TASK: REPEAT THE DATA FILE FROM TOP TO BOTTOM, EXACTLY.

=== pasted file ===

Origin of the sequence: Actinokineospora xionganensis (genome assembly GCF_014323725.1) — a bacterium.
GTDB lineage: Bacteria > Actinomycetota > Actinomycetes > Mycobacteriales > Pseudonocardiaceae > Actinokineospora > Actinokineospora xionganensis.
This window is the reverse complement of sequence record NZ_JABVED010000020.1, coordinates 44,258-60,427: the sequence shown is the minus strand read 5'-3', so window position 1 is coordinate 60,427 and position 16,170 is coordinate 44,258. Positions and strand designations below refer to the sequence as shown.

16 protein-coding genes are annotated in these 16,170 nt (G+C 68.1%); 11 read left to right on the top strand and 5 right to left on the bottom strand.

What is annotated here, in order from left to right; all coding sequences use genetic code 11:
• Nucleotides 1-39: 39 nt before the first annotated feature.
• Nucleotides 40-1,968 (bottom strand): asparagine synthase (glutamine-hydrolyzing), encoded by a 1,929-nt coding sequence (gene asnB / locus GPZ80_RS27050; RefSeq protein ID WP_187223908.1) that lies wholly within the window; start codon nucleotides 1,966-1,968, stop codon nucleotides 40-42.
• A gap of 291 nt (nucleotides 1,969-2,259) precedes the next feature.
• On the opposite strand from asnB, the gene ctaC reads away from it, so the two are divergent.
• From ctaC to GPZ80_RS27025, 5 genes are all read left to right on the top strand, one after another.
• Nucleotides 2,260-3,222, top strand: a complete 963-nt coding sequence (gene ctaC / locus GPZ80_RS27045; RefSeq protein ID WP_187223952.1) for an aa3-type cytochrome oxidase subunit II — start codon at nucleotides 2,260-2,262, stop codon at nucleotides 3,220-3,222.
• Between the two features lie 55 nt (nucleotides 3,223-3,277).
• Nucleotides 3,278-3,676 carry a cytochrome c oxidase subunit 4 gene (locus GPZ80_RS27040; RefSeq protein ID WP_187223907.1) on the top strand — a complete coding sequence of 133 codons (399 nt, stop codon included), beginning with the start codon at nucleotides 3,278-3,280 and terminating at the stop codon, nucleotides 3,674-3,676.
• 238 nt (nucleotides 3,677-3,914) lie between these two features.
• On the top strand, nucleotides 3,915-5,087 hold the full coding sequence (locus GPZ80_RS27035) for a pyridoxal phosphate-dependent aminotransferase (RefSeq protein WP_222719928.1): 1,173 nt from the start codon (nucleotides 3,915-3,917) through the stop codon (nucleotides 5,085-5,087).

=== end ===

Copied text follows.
Origin of the sequence: Actinokineospora xionganensis (genome assembly GCF_014323725.1) — a bacterium.
GTDB lineage: Bacteria > Actinomycetota > Actinomycetes > Mycobacteriales > Pseudonocardiaceae > Actinokineospora > Actinokineospora xionganensis.
This window is the reverse complement of sequence record NZ_JABVED010000020.1, coordinates 44,258-60,427: the sequence shown is the minus strand read 5'-3', so window position 1 is coordinate 60,427 and position 16,170 is coordinate 44,258. Positions and strand designations below refer to the sequence as shown.

16 protein-coding genes are annotated in these 16,170 nt (G+C 68.1%); 11 read left to right on the top strand and 5 right to left on the bottom strand.

What is annotated here, in order from left to right; all coding sequences use genetic code 11:
• Nucleotides 1-39: 39 nt before the first annotated feature.
• Nucleotides 40-1,968 (bottom strand): asparagine synthase (glutamine-hydrolyzing), encoded by a 1,929-nt coding sequence (gene asnB / locus GPZ80_RS27050; RefSeq protein ID WP_187223908.1) that lies wholly within the window; start codon nucleotides 1,966-1,968, stop codon nucleotides 40-42.
• A gap of 291 nt (nucleotides 1,969-2,259) precedes the next feature.
• On the opposite strand from asnB, the gene ctaC reads away from it, so the two are divergent.
• From ctaC to GPZ80_RS27025, 5 genes are all read left to right on the top strand, one after another.
• Nucleotides 2,260-3,222, top strand: a complete 963-nt coding sequence (gene ctaC / locus GPZ80_RS27045; RefSeq protein ID WP_187223952.1) for an aa3-type cytochrome oxidase subunit II — start codon at nucleotides 2,260-2,262, stop codon at nucleotides 3,220-3,222.
• Between the two features lie 55 nt (nucleotides 3,223-3,277).
• Nucleotides 3,278-3,676 carry a cytochrome c oxidase subunit 4 gene (locus GPZ80_RS27040; RefSeq protein ID WP_187223907.1) on the top strand — a complete coding sequence of 133 codons (399 nt, stop codon included), beginning with the start codon at nucleotides 3,278-3,280 and terminating at the stop codon, nucleotides 3,674-3,676.
• 238 nt (nucleotides 3,677-3,914) lie between these two features.
• On the top strand, nucleotides 3,915-5,087 hold the full coding sequence (locus GPZ80_RS27035) for a pyridoxal phosphate-dependent aminotransferase (RefSeq protein WP_222719928.1): 1,173 nt from the start codon (nucleotides 3,915-3,917) through the stop codon (nucleotides 5,085-5,087).